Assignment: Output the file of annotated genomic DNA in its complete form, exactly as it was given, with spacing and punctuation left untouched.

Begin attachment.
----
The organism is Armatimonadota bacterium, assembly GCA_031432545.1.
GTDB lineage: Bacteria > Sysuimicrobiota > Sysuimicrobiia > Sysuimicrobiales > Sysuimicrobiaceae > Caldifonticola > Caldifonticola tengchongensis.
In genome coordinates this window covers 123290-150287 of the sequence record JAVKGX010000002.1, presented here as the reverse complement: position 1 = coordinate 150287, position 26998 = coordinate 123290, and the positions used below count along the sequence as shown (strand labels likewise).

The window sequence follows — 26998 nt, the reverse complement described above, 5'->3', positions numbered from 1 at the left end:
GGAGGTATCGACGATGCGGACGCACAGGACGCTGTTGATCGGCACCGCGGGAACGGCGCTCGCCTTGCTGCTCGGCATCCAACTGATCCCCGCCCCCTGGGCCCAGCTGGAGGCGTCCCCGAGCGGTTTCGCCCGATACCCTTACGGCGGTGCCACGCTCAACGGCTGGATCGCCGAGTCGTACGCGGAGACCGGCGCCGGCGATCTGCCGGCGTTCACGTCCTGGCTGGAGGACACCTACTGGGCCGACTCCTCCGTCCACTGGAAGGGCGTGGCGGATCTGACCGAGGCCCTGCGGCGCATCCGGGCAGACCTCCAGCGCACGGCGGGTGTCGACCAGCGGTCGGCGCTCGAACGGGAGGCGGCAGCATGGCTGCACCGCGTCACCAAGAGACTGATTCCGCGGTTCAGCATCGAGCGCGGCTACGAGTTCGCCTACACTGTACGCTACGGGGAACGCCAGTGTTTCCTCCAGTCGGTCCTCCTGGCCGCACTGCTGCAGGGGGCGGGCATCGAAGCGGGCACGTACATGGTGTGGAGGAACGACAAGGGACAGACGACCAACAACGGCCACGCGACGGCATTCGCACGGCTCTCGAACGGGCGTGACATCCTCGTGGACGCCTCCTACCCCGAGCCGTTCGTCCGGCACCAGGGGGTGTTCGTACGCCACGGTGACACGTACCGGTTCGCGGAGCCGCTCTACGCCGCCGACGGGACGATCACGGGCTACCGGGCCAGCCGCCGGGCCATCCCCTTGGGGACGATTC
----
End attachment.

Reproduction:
The organism is Armatimonadota bacterium, assembly GCA_031432545.1.
GTDB lineage: Bacteria > Sysuimicrobiota > Sysuimicrobiia > Sysuimicrobiales > Sysuimicrobiaceae > Caldifonticola > Caldifonticola tengchongensis.
In genome coordinates this window covers 123290-150287 of the sequence record JAVKGX010000002.1, presented here as the reverse complement: position 1 = coordinate 150287, position 26998 = coordinate 123290, and the positions used below count along the sequence as shown (strand labels likewise).

The window sequence follows — 26998 nt, the reverse complement described above, 5'->3', positions numbered from 1 at the left end:
GGAGGTATCGACGATGCGGACGCACAGGACGCTGTTGATCGGCACCGCGGGAACGGCGCTCGCCTTGCTGCTCGGCATCCAACTGATCCCCGCCCCCTGGGCCCAGCTGGAGGCGTCCCCGAGCGGTTTCGCCCGATACCCTTACGGCGGTGCCACGCTCAACGGCTGGATCGCCGAGTCGTACGCGGAGACCGGCGCCGGCGATCTGCCGGCGTTCACGTCCTGGCTGGAGGACACCTACTGGGCCGACTCCTCCGTCCACTGGAAGGGCGTGGCGGATCTGACCGAGGCCCTGCGGCGCATCCGGGCAGACCTCCAGCGCACGGCGGGTGTCGACCAGCGGTCGGCGCTCGAACGGGAGGCGGCAGCATGGCTGCACCGCGTCACCAAGAGACTGATTCCGCGGTTCAGCATCGAGCGCGGCTACGAGTTCGCCTACACTGTACGCTACGGGGAACGCCAGTGTTTCCTCCAGTCGGTCCTCCTGGCCGCACTGCTGCAGGGGGCGGGCATCGAAGCGGGCACGTACATGGTGTGGAGGAACGACAAGGGACAGACGACCAACAACGGCCACGCGACGGCATTCGCACGGCTCTCGAACGGGCGTGACATCCTCGTGGACGCCTCCTACCCCGAGCCGTTCGTCCGGCACCAGGGGGTGTTCGTACGCCACGGTGACACGTACCGGTTCGCGGAGCCGCTCTACGCCGCCGACGGGACGATCACGGGCTACCGGGCCAGCCGCCGGGCCATCCCCTTGGGGACGATTC